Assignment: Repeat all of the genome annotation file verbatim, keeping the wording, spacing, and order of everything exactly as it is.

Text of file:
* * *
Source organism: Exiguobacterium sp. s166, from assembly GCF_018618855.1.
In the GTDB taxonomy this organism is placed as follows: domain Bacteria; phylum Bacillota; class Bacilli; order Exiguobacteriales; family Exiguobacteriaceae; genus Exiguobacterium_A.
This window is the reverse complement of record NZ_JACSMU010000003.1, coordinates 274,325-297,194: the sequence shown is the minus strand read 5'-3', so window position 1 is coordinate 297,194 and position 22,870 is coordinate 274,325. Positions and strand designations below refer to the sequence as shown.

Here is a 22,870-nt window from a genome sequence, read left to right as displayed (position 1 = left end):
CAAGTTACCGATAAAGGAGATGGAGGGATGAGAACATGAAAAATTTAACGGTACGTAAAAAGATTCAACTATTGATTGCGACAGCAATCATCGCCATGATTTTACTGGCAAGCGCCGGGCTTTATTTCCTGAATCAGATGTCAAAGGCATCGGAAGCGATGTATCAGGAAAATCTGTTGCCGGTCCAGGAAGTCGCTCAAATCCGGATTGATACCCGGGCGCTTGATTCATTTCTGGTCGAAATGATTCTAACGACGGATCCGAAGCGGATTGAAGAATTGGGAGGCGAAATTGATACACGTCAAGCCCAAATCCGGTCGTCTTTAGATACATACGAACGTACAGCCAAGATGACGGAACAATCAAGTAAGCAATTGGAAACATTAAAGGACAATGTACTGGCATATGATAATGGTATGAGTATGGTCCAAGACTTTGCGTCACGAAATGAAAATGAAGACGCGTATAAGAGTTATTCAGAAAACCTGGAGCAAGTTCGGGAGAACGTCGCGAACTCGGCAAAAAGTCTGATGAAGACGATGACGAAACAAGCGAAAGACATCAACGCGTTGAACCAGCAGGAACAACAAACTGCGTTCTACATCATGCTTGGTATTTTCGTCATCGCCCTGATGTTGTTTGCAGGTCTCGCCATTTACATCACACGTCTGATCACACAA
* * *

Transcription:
Source organism: Exiguobacterium sp. s166, from assembly GCF_018618855.1.
In the GTDB taxonomy this organism is placed as follows: domain Bacteria; phylum Bacillota; class Bacilli; order Exiguobacteriales; family Exiguobacteriaceae; genus Exiguobacterium_A.
This window is the reverse complement of record NZ_JACSMU010000003.1, coordinates 274,325-297,194: the sequence shown is the minus strand read 5'-3', so window position 1 is coordinate 297,194 and position 22,870 is coordinate 274,325. Positions and strand designations below refer to the sequence as shown.

Here is a 22,870-nt window from a genome sequence, read left to right as displayed (position 1 = left end):
CAAGTTACCGATAAAGGAGATGGAGGGATGAGAACATGAAAAATTTAACGGTACGTAAAAAGATTCAACTATTGATTGCGACAGCAATCATCGCCATGATTTTACTGGCAAGCGCCGGGCTTTATTTCCTGAATCAGATGTCAAAGGCATCGGAAGCGATGTATCAGGAAAATCTGTTGCCGGTCCAGGAAGTCGCTCAAATCCGGATTGATACCCGGGCGCTTGATTCATTTCTGGTCGAAATGATTCTAACGACGGATCCGAAGCGGATTGAAGAATTGGGAGGCGAAATTGATACACGTCAAGCCCAAATCCGGTCGTCTTTAGATACATACGAACGTACAGCCAAGATGACGGAACAATCAAGTAAGCAATTGGAAACATTAAAGGACAATGTACTGGCATATGATAATGGTATGAGTATGGTCCAAGACTTTGCGTCACGAAATGAAAATGAAGACGCGTATAAGAGTTATTCAGAAAACCTGGAGCAAGTTCGGGAGAACGTCGCGAACTCGGCAAAAAGTCTGATGAAGACGATGACGAAACAAGCGAAAGACATCAACGCGTTGAACCAGCAGGAACAACAAACTGCGTTCTACATCATGCTTGGTATTTTCGTCATCGCCCTGATGTTGTTTGCAGGTCTCGCCATTTACATCACACGTCTGATCACACAA